Blood Money, New Money and the Moral Economy of Tort Law in Action

50 Pages Posted: 30 Mar 2001

See all articles by Tom Baker

Tom Baker

University of Pennsylvania Law School

Date Written: March 2001


This manuscript reports the results of a qualitative study of personal injury lawyers in Connecticut. Building on the results of an earlier study of lawyers in Florida (Transforming Punishment Into Compensation: In the Shadow of Punitive Damages, 1998 WIS. L. REV. 211), the study describes and explores the implications of professional norms and practices that govern tort settlement behavior. In particular, the study explores the moral and practical barriers to collecting "blood money" (money from individual defendants, as opposed to liability insurance companies), as well as the moral and practical explanations for victims' apparent ability to partially trump the claims of subrogating workers compensation and health insurance carriers. The results pose a challenge to the conventional understanding that tort law in action is a simpler, more streamlined version of tort law on the books. In addition, the results suggest that compensation and retribution concerns figure far more prominently in tort law in action than the deterrence concerns emphasized in much of the theoretical and doctrinal literature.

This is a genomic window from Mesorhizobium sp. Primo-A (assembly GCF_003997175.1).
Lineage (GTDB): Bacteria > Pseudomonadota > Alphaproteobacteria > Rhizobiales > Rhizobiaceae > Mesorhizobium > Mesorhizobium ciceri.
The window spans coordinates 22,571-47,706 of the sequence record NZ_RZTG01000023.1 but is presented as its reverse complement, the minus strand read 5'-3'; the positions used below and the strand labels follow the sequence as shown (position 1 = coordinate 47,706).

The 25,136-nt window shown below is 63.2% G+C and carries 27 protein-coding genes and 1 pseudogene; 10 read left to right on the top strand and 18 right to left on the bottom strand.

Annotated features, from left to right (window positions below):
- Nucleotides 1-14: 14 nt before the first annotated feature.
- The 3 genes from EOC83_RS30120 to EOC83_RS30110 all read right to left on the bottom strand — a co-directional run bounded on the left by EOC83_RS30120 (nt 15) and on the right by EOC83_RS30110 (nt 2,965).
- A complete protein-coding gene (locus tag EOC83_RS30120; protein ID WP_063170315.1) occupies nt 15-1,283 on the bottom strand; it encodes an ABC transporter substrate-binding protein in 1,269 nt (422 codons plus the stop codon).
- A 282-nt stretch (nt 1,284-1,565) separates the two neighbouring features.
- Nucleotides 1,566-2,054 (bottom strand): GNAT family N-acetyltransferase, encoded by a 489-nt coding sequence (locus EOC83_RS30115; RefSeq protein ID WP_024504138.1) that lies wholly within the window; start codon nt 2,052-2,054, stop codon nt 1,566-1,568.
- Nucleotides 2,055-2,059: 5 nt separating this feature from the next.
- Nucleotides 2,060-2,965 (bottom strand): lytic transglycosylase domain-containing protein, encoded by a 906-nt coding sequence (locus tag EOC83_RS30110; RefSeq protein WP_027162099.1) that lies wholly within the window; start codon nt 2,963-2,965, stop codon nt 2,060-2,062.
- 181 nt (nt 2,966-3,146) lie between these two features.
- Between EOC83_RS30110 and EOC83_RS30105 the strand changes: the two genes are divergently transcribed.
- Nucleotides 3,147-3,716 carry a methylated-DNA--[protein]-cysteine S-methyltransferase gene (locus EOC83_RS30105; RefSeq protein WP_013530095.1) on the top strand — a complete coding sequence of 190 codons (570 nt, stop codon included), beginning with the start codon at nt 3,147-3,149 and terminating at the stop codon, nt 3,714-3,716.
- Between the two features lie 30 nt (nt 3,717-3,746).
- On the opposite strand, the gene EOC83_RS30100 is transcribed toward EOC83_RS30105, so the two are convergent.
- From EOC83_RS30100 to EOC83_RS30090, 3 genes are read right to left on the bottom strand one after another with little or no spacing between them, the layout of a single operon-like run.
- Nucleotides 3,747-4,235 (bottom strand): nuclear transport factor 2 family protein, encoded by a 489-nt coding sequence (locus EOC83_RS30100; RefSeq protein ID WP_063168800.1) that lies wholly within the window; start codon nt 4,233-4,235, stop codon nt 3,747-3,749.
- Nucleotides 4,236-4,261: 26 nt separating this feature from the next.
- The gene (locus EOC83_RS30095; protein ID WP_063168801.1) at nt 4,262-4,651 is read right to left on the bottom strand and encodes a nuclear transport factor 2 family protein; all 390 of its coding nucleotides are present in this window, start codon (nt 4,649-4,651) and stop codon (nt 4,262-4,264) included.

Keywords: Tort law, insurance, subrogation, settlement, professional norms

JEL Classification: K13, K41

Suggested Citation

Baker, Tom, Blood Money, New Money and the Moral Economy of Tort Law in Action (March 2001). Available at SSRN: or

Tom Baker (Contact Author)

University of Pennsylvania Law School ( email )

3501 Sansom Street
Philadelphia, PA 19104
United States
215-746-2185 (Phone)


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